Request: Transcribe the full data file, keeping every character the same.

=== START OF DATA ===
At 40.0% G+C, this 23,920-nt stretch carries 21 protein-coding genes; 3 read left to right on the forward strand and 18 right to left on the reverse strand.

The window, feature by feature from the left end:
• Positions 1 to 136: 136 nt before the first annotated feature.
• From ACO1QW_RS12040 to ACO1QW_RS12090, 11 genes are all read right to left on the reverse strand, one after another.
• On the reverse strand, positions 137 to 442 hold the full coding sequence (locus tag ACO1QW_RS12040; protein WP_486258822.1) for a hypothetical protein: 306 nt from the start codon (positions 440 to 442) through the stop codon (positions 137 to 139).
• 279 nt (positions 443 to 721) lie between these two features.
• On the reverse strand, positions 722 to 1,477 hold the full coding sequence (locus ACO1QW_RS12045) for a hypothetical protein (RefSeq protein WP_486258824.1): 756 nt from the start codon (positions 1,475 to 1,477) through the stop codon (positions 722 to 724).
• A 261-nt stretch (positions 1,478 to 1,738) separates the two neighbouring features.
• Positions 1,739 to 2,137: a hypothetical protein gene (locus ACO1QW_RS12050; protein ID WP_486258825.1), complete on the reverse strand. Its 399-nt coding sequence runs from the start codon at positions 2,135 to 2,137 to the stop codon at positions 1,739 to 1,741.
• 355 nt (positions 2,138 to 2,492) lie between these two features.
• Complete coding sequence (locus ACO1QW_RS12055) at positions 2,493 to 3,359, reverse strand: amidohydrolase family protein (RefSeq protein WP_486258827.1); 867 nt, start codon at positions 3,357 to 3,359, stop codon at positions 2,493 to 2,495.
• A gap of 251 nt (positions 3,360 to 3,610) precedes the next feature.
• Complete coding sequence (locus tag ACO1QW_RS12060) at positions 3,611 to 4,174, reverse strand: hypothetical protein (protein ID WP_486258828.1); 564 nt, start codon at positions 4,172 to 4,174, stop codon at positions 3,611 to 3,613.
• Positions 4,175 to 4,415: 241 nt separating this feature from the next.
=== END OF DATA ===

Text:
At 40.0% G+C, this 23,920-nt stretch carries 21 protein-coding genes; 3 read left to right on the forward strand and 18 right to left on the reverse strand.

The window, feature by feature from the left end:
• Positions 1 to 136: 136 nt before the first annotated feature.
• From ACO1QW_RS12040 to ACO1QW_RS12090, 11 genes are all read right to left on the reverse strand, one after another.
• On the reverse strand, positions 137 to 442 hold the full coding sequence (locus tag ACO1QW_RS12040; protein WP_486258822.1) for a hypothetical protein: 306 nt from the start codon (positions 440 to 442) through the stop codon (positions 137 to 139).
• 279 nt (positions 443 to 721) lie between these two features.
• On the reverse strand, positions 722 to 1,477 hold the full coding sequence (locus ACO1QW_RS12045) for a hypothetical protein (RefSeq protein WP_486258824.1): 756 nt from the start codon (positions 1,475 to 1,477) through the stop codon (positions 722 to 724).
• A 261-nt stretch (positions 1,478 to 1,738) separates the two neighbouring features.
• Positions 1,739 to 2,137: a hypothetical protein gene (locus ACO1QW_RS12050; protein ID WP_486258825.1), complete on the reverse strand. Its 399-nt coding sequence runs from the start codon at positions 2,135 to 2,137 to the stop codon at positions 1,739 to 1,741.
• 355 nt (positions 2,138 to 2,492) lie between these two features.
• Complete coding sequence (locus ACO1QW_RS12055) at positions 2,493 to 3,359, reverse strand: amidohydrolase family protein (RefSeq protein WP_486258827.1); 867 nt, start codon at positions 3,357 to 3,359, stop codon at positions 2,493 to 2,495.
• A gap of 251 nt (positions 3,360 to 3,610) precedes the next feature.
• Complete coding sequence (locus tag ACO1QW_RS12060) at positions 3,611 to 4,174, reverse strand: hypothetical protein (protein ID WP_486258828.1); 564 nt, start codon at positions 4,172 to 4,174, stop codon at positions 3,611 to 3,613.
• Positions 4,175 to 4,415: 241 nt separating this feature from the next.